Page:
Archive for the ‘adwords’ Category

ViEmu, adwords and clickfraud

Friday, December 9th, 2005

While I was doing some http logs analysis on the number of downloads of ViEmu, my commercial vi/vim emulator for Visual Studio, some interesting information turned up. Given that I think it may be useful to other entrepreneurs using adwords to promote their business, and that I have also received several requests for my experience with adwords, I’ll be sharing that information in this post. Hopefully it will save a few bucks for other fellow developers.

Some warnings are due before I delve into the details. First, I don’t really have any evidence of clickfraud - there simply are some things in my logs which look, hm, weird, and they may be a signal of something else. But it could all be due to my more-than-limited understanding of adwords. Given that I’m not spending much, I haven’t spent too much time investigating it. It would be wasting that time which is better spent in other areas.

As well, I haven’t taken the time to read all the information available on the net on these issues, so please feel free to point out the possible flaws in my reasoning.

As to the applicability of my case to other people, I guess my case is not the most common one, as I think I’m the only advertiser working on many of my keywords. Given this, there is hardly any bidding at all, and click prices are very cheap (5 euro cents/click). It must work very differently if you are advertising on keywords with a tough competition (I guess I will be able to comment on that once I release the NGEDIT text editor).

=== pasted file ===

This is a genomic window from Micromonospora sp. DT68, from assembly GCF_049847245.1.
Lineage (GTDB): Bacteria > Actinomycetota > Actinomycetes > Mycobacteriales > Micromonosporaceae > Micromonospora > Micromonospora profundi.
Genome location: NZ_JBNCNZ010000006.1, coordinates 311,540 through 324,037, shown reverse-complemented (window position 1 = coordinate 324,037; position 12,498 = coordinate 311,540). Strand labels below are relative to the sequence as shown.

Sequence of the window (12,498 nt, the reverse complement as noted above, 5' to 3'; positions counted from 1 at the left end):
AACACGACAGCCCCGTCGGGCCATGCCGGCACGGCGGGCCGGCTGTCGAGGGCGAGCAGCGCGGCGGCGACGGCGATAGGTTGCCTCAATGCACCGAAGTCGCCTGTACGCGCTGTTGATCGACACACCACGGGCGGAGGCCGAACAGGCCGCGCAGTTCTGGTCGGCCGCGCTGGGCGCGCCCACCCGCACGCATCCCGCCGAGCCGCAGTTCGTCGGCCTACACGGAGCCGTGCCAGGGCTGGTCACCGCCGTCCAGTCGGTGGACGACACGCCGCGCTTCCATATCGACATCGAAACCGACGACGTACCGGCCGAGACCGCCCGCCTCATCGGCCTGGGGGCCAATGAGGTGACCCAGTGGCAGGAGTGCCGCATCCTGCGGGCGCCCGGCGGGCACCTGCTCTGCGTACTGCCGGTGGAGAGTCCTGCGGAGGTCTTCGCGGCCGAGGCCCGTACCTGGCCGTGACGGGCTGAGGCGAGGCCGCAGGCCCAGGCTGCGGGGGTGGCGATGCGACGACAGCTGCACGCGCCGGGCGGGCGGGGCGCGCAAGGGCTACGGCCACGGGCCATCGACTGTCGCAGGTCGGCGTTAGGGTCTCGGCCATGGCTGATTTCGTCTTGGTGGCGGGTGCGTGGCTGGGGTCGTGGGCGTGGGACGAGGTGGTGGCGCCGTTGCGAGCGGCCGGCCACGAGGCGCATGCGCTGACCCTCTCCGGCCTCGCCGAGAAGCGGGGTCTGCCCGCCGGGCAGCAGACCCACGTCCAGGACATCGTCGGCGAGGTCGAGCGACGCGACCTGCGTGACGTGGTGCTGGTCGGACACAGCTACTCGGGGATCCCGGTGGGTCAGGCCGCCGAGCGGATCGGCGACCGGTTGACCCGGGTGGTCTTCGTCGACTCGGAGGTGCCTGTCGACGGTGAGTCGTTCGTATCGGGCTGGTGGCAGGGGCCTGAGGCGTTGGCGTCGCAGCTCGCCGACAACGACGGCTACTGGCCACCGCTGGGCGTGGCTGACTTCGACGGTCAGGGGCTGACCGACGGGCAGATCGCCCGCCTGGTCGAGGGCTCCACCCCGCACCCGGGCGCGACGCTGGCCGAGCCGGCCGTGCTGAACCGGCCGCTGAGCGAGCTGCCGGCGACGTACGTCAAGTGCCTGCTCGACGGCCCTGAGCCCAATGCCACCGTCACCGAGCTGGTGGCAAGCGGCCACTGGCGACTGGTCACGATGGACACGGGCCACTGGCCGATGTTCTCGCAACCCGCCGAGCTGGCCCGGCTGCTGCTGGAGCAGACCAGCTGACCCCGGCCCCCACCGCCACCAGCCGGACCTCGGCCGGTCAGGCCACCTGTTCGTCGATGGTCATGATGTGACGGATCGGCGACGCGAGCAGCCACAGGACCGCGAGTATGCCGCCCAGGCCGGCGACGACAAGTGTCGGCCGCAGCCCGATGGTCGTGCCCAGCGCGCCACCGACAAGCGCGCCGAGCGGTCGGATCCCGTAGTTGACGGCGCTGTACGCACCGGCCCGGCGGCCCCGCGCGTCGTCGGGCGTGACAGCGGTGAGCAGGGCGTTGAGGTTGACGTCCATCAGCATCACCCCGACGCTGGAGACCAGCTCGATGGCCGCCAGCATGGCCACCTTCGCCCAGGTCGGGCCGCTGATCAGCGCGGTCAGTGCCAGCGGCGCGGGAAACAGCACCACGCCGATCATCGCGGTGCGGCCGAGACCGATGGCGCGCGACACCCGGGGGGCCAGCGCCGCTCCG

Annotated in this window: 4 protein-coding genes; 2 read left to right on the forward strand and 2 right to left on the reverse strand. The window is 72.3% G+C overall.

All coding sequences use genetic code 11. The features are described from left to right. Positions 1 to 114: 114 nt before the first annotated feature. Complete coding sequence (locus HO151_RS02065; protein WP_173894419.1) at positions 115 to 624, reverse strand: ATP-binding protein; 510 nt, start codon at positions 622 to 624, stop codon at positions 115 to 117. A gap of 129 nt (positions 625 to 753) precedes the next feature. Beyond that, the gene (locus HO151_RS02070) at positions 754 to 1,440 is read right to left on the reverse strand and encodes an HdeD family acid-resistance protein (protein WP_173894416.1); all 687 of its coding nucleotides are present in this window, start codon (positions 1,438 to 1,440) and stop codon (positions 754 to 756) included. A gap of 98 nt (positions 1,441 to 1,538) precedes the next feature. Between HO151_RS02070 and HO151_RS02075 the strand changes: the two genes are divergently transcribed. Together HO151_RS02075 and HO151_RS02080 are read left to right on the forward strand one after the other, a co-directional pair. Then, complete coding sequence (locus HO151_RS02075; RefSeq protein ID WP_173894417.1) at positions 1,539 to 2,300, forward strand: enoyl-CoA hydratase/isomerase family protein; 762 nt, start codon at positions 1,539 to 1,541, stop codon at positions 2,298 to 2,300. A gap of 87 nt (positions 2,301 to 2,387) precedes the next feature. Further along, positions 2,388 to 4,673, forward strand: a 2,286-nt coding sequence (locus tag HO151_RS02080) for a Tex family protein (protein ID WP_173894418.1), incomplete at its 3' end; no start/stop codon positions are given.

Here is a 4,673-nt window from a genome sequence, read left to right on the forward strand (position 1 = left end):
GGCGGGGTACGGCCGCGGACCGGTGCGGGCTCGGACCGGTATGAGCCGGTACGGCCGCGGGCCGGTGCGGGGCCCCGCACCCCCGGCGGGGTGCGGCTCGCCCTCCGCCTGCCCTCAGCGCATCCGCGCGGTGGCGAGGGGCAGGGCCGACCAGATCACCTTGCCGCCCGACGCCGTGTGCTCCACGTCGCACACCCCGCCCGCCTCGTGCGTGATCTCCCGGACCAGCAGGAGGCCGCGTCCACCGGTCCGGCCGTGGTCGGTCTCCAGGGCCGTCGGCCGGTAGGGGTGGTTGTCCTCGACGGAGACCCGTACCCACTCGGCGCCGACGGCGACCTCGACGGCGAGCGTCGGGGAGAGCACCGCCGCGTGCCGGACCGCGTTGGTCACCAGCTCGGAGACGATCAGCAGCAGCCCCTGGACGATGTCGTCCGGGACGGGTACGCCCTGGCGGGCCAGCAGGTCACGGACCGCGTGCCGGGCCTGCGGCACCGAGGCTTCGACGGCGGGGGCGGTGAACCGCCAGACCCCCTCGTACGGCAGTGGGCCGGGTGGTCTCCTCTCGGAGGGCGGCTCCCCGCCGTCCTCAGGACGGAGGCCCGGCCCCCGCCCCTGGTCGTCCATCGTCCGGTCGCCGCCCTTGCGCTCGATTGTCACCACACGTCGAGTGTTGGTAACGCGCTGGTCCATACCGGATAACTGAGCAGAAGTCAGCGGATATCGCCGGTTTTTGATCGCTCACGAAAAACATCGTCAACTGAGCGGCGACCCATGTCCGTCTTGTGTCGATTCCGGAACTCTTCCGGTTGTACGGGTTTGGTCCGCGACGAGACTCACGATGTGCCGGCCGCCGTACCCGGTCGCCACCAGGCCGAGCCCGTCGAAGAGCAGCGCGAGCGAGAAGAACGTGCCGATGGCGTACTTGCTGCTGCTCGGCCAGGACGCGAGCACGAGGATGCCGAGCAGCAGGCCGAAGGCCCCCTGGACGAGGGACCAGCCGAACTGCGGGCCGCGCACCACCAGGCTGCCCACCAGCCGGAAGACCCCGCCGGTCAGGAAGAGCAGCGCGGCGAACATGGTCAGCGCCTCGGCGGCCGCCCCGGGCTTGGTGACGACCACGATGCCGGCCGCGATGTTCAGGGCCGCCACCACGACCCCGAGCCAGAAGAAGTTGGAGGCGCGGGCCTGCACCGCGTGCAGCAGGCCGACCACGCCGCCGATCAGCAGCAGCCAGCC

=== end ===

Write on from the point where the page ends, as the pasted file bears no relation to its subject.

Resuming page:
Anyway. I set up my google adwords campaing at the end of July, as I released ViEmu 1.0. It took a few hours or days for advertisements to appear for relevant searches, but it’s been working almost unattended since. I changed a minor detail in the ad text, and I added other keyword combinations as google searches reached my site and taught me what terms people actually use to search for in case they’re interested in vi/vim integration with Visual Studio.

Given I had hardly researched at all, I learnt stuff as things happened. When I set up the campaign, I saw I had to pay about 4 euro cents per click. But afterwards, I had to raise the bid to 5 cents/click, as google warned me and turned off advertising for some key phrases because of a price that was too low. This is pretty simple to see at your account.

I also started getting hits from those clicks. I found them as hits referred from “…” where the “…” is a really long and complex reference. It actually took me a while to realize thouse clicks were from google adwords.

There have also been other weird hits, which had a referer address of “” followed by some kind of encoded ID (such as “UVsPWVALXVUMVV8LWQgQRggaCFIXE1Y_CFEIDA0BAQ”). These addresses took me to a search page which has the nasty habit of becoming a “frame parasite” to your web surfing, and used to encode URLs to those ID strings and route everything through their site. I had severe doubts that someone educated enough to use vi/vim would surf with such a bugger.

Anyway, back to my http log review, I started doing an analysis on my November data. I usually keep track of how many downloads of my product there are a month, and try to study the correlation with monthly sales (given the 30 day trial period, tracking is a bit difficult, but I think general trends are still there). I decided to classify all hits to in November to be able to tell how many of those came from IP addresses that ended up downloading the trial version of product.